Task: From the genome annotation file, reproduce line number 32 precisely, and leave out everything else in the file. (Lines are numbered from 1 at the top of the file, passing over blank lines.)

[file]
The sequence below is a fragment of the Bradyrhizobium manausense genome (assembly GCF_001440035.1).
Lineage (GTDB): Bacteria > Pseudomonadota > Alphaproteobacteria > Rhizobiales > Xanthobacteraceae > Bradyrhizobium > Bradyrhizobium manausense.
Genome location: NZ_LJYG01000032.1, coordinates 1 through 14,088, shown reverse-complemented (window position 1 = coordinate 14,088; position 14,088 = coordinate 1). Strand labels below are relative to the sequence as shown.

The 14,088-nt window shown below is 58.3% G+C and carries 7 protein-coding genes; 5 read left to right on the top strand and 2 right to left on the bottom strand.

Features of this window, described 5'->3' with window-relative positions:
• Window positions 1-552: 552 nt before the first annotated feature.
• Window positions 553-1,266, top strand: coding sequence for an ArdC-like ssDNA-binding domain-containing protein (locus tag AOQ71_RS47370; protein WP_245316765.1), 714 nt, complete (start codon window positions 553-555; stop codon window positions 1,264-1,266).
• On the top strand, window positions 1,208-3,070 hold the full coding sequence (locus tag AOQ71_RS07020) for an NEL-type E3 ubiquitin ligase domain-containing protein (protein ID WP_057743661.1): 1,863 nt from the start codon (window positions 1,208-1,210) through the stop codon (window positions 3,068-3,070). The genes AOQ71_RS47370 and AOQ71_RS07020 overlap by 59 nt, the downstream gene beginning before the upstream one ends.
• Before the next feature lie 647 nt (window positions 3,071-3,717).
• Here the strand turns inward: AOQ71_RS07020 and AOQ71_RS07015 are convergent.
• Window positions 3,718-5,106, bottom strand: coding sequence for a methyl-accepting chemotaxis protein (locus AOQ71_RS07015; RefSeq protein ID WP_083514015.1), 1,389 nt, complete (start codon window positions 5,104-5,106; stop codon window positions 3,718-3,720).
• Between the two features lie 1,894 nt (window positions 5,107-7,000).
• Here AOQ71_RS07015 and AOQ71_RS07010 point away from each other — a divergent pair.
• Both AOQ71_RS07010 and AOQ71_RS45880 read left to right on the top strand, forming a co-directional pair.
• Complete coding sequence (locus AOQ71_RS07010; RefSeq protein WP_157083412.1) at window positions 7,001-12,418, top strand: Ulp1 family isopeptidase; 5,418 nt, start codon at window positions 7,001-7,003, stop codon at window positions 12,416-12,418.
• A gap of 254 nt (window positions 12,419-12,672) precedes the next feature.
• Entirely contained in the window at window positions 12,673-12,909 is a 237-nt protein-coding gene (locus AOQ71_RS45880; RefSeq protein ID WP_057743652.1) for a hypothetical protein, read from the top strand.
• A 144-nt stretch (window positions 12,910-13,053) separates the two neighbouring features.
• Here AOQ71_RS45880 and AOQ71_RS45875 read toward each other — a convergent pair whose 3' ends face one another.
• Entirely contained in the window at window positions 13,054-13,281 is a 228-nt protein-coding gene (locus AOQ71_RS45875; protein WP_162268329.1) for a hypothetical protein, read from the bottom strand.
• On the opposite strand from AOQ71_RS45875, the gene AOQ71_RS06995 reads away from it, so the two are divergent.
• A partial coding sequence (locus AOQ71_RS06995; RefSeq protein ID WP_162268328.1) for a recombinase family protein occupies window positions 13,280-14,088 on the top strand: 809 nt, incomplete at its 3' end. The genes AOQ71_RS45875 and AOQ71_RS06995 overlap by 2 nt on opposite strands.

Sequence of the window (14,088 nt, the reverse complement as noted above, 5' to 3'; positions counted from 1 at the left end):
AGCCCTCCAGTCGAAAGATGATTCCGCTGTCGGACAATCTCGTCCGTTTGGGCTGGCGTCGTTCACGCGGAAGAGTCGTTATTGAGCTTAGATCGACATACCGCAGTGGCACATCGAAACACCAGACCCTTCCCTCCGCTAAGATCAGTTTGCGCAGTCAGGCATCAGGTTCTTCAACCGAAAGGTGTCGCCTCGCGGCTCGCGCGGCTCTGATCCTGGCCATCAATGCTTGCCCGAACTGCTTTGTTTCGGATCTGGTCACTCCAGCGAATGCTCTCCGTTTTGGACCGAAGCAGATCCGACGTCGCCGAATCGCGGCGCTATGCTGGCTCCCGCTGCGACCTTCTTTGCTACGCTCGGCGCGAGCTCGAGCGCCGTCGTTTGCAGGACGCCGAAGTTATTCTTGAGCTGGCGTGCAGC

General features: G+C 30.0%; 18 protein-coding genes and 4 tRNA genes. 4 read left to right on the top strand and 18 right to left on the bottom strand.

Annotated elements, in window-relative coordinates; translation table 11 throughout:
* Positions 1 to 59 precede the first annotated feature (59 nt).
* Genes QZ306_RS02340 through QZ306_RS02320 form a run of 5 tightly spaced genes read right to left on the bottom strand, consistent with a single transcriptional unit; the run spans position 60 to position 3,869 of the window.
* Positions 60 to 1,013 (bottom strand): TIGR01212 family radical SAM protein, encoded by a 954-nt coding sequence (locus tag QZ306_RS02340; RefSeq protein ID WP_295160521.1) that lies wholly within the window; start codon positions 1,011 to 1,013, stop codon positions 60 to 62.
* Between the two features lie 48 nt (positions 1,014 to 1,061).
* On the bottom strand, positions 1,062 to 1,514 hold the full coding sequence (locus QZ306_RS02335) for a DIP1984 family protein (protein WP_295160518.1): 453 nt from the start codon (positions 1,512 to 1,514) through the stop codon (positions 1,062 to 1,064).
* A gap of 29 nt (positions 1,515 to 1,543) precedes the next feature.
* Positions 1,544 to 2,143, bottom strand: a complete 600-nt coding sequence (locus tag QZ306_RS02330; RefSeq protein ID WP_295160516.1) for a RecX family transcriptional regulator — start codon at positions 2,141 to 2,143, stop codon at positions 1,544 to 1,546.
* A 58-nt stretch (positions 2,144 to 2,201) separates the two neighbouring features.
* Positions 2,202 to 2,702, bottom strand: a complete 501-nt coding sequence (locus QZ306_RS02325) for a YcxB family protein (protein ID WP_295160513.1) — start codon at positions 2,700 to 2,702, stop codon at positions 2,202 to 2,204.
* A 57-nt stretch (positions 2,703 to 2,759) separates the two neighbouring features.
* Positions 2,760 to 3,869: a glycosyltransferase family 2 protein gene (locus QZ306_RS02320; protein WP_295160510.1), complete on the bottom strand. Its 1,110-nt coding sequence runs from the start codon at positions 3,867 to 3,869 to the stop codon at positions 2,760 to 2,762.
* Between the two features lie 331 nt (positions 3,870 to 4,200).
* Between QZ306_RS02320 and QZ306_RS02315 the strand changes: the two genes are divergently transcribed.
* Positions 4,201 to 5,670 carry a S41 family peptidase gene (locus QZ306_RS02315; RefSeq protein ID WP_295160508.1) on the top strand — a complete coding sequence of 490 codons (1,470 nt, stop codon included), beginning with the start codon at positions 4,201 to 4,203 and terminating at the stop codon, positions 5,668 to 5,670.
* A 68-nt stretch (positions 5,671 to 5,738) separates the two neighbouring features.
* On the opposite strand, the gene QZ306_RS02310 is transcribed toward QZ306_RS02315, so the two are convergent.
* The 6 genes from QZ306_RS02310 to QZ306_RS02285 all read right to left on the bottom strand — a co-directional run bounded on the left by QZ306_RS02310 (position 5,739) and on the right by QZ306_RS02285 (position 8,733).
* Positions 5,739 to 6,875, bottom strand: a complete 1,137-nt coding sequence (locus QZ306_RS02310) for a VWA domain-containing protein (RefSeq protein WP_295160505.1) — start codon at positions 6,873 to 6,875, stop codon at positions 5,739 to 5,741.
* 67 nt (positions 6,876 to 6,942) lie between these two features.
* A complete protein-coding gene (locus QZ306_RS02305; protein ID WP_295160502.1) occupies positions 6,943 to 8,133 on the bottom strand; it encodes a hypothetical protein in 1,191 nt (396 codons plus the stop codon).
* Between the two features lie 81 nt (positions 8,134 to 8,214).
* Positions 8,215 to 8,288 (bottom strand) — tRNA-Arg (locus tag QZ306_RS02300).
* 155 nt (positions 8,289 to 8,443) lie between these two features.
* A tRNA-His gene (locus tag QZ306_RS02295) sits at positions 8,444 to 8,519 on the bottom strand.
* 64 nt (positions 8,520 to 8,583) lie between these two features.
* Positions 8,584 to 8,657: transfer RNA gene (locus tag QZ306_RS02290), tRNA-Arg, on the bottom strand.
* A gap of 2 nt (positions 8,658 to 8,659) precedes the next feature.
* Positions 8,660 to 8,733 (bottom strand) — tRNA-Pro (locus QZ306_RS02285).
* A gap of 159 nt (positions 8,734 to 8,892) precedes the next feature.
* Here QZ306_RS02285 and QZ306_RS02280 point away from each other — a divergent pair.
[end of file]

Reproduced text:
* A gap of 29 nt (positions 1,515 to 1,543) precedes the next feature.